Agrippina the Younger was the fourth wife of Claudius, her uncle. Claudius had three blood children – Britannicus, Octavia and Antonio from previous marriages. For Agrippina, the marriage was not based on lover, but on power. It was part of her plan to make her existing son, Nero, the next emperor. Things initially went to plan as Claudius adopted Nero as his son and was lining him up as his successor. However, he later repented marrying Agrippina and began to favour Britannicus.
This gave Agrippina a motive to kill Claudius and some sources say that she poisoned him with a plate of deadly mushrooms. Modern sources say that his death might have been from natural causes. Whatever the cause of his death, Agrippina took the opportunity to introduce Nero to the Praetorian Guard and the Senate as the new emperor.
The obverse shows the jugate busts of Nero and his mother, Agrippina the Younger. Jugate coins are relatively uncommon in Roman coinage and show the close influence Agrippina had over Nero at the start of his reign. The legend reads: NERO CLAVD DIVI F CAES AVG GERM IMP TR P COS – ‘Nero Caesar Augustus Germanicus son of Divine Claudius, hailed victorious commander, with Tribunician power, Consul“. This raft of imperial titles and official positions is designed to give legitimacy to Nero.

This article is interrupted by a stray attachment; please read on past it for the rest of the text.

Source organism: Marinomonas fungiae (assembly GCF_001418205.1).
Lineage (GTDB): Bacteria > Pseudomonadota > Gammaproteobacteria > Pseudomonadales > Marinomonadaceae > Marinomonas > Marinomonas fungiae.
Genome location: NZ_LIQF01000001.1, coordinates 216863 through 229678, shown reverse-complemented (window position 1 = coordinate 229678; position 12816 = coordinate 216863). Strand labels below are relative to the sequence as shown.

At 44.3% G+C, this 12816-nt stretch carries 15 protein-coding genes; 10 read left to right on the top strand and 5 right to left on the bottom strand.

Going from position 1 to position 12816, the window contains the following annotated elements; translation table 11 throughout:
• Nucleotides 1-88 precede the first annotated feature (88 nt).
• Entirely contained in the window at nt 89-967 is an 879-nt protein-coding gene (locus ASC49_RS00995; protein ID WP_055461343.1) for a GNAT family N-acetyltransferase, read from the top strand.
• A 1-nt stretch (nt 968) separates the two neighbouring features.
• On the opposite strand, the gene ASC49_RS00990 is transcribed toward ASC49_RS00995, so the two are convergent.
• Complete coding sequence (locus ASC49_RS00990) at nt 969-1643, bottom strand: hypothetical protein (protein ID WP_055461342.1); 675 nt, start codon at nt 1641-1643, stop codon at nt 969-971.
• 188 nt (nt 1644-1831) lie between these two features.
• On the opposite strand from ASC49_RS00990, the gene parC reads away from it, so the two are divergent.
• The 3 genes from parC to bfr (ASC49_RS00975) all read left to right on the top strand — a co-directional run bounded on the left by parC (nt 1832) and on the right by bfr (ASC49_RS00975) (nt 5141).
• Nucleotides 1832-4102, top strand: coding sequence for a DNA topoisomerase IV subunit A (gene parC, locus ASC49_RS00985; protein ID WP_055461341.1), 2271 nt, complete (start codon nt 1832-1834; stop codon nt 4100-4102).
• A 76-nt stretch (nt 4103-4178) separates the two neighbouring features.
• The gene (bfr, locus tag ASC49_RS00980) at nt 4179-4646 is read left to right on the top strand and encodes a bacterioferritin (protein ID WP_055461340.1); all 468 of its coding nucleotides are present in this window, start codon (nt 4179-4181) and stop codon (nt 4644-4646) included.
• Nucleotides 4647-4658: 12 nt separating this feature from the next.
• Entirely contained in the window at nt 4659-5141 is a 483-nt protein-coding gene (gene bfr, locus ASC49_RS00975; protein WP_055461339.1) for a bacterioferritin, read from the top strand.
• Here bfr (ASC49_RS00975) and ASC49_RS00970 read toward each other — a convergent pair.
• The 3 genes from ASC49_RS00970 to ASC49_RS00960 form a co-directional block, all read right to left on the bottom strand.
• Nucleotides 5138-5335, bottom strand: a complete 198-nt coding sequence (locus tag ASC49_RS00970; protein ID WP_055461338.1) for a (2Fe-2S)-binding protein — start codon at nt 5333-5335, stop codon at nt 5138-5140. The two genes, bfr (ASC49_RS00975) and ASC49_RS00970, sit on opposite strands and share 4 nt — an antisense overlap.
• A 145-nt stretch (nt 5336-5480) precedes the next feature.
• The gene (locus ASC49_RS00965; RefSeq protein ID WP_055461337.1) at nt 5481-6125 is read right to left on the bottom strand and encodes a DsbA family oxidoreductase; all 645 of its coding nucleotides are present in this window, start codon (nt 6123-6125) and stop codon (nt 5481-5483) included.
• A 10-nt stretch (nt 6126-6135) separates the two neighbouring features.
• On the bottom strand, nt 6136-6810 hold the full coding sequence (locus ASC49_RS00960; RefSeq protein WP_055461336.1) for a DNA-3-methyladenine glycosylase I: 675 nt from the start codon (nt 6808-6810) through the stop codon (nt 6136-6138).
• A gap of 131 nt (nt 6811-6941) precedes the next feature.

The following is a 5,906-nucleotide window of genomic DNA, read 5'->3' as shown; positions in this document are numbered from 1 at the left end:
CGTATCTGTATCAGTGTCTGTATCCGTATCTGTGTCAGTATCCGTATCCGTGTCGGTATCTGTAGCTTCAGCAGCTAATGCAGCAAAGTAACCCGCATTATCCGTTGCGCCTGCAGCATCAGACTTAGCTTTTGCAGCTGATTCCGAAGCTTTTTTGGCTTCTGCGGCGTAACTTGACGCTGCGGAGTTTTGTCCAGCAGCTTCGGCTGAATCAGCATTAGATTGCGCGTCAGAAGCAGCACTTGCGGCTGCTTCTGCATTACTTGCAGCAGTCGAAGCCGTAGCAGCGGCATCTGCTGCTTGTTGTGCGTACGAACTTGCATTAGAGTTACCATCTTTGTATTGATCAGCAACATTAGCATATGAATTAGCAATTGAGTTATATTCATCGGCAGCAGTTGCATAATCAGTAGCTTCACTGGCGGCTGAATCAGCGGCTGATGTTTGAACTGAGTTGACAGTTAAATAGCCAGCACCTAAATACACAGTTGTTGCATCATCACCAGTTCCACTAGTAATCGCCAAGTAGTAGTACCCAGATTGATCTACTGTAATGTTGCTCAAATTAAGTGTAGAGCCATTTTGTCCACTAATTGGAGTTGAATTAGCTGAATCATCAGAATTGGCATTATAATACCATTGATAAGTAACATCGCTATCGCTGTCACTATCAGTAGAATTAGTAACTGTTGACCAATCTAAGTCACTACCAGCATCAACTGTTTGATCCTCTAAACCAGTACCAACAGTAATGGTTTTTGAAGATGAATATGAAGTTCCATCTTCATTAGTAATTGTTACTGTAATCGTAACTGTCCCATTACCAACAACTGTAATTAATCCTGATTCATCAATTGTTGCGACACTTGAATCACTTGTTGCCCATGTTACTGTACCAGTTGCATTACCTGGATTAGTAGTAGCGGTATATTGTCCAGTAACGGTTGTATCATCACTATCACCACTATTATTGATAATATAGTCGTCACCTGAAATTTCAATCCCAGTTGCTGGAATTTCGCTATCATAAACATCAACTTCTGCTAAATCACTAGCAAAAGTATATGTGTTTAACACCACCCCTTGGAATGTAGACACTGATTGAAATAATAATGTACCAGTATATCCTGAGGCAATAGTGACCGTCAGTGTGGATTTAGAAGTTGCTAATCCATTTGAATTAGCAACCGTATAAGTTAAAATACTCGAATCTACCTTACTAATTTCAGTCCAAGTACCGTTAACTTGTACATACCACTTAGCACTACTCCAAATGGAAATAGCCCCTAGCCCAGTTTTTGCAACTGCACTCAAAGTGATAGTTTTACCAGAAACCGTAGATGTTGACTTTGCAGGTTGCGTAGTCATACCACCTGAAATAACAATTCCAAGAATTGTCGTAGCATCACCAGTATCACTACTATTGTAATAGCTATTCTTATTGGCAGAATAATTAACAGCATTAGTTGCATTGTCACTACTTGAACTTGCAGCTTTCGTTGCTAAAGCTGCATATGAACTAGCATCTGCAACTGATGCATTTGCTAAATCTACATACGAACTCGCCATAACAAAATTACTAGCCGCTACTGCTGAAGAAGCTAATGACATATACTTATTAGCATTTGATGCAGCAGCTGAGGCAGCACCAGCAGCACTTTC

The denarius’ reverse shows an elephant-drawn quadriga bearing seated figures, likely those of Claudius and Augustus. This is designed to show Nero’s blood connection to Augustus as well as his adoption by Claudius. The Reverse’s Legend, AGRIPP AVG DIVI CLAVD NERONIS [CAES MATER] – “Agrippina Augusta, wife of Divus Claudius, mother of Nero Caesar“, stresses the significance of Agrippina in securing the imperial position for Nero.